Plastic Water Bottles
A study by the Beverage Marketing Corporation found that, excluding 2008 and 2009, bottled water volume has increased every year from 1977-2019. Each person who chooses an alternative such as Brita water pitchers, faucet filters and reusable bottles over single-use plastic water bottles can remove up to 1,800 plastic water bottles from circulation each year.

“Unlike companies whose sole focus is to sell consumers bottled water, which is incredibly detrimental to the environment, costly and unnecessary, Brita has been focused on bettering our planet,” said Eric Schwartz, Brita general manager. “Recycling is simply not enough.”

Ultimately, the multi-use filter manufacturer is on track to eliminate 15 billion single-use plastic water bottles this year, working toward a 2030 goal of replacing 20 billion bottles a year.

Making the switch from single-use plastic water bottles provides other environmental benefits, as well, including preventing ozone depletion and eutrophication, which occurs when excessive rich nutrients in water negatively impact plants and animals.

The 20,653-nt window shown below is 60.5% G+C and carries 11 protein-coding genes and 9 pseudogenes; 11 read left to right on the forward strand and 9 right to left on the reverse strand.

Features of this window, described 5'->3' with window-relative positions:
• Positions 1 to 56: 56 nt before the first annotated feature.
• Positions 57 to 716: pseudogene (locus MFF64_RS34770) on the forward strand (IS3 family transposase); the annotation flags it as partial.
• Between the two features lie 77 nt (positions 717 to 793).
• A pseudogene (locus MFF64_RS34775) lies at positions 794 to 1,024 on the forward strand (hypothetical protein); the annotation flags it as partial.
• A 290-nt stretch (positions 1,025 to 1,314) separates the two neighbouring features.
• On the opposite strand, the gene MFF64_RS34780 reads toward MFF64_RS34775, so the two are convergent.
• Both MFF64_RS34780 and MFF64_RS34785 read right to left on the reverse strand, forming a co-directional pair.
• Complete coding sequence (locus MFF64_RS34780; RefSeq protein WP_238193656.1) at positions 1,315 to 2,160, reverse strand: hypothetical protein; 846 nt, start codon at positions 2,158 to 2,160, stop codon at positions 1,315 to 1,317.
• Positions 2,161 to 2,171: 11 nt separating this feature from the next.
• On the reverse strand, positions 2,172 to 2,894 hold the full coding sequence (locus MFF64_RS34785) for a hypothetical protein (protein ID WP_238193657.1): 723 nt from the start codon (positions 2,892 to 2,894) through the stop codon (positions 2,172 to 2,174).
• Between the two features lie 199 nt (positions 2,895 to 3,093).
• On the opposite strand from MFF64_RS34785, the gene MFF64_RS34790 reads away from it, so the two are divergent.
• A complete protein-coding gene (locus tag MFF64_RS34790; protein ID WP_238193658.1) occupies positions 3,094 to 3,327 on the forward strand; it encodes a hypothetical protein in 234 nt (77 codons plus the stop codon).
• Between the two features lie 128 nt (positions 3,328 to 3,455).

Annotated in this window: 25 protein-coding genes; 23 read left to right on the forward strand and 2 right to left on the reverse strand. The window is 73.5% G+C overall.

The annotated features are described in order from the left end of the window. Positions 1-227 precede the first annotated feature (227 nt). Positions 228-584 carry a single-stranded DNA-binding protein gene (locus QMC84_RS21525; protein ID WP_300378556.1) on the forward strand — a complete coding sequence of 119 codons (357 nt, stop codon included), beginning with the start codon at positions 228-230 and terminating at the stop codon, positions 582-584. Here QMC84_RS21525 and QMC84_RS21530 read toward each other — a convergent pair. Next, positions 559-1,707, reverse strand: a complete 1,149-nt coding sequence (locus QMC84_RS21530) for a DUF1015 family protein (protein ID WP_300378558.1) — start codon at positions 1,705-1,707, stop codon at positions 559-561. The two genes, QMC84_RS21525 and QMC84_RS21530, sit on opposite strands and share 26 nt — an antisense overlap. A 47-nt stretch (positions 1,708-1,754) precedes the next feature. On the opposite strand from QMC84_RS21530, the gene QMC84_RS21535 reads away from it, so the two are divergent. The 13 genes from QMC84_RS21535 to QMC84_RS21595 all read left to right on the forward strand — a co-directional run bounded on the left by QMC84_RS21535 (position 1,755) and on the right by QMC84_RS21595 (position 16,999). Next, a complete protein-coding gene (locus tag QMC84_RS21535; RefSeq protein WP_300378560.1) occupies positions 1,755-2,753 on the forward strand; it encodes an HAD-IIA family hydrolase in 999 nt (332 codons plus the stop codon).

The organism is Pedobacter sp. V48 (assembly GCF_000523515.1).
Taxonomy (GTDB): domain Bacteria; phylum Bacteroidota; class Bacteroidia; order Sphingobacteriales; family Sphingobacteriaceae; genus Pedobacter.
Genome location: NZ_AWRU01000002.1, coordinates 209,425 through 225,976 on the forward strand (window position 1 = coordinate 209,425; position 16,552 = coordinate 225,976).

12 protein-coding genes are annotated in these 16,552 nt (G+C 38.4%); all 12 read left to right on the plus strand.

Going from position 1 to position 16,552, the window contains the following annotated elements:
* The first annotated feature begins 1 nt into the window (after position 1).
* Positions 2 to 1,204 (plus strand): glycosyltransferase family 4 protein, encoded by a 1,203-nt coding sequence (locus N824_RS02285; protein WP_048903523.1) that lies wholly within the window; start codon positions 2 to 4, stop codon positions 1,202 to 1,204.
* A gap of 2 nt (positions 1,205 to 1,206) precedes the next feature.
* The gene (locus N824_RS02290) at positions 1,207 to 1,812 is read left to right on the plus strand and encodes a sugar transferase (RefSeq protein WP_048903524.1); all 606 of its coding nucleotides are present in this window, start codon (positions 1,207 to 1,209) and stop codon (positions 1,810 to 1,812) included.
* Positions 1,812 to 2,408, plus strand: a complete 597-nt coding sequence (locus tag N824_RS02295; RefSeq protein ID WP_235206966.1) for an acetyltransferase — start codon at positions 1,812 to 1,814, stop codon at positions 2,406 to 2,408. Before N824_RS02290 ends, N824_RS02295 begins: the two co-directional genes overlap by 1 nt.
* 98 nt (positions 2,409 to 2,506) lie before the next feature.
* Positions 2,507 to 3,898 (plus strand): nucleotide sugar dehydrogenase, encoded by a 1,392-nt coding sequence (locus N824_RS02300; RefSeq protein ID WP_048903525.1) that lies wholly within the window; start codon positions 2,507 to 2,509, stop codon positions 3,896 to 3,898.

With some of the nation’s biggest cities issuing bans and major food chains halting their use, it’s a good indication that plastic straws are an environmental concern. While many experts acknowledge straws account for a large overall percentage of the garbage that makes it into landfills or the ocean, environmental advocates point out few straws ever make it to a recycling bin, and those that do are often so small they are filtered out of recycling machinery.

With multiple alternatives such as recyclable paper, reusable silicone or stainless steel readily available, it’s a simple step toward making a difference.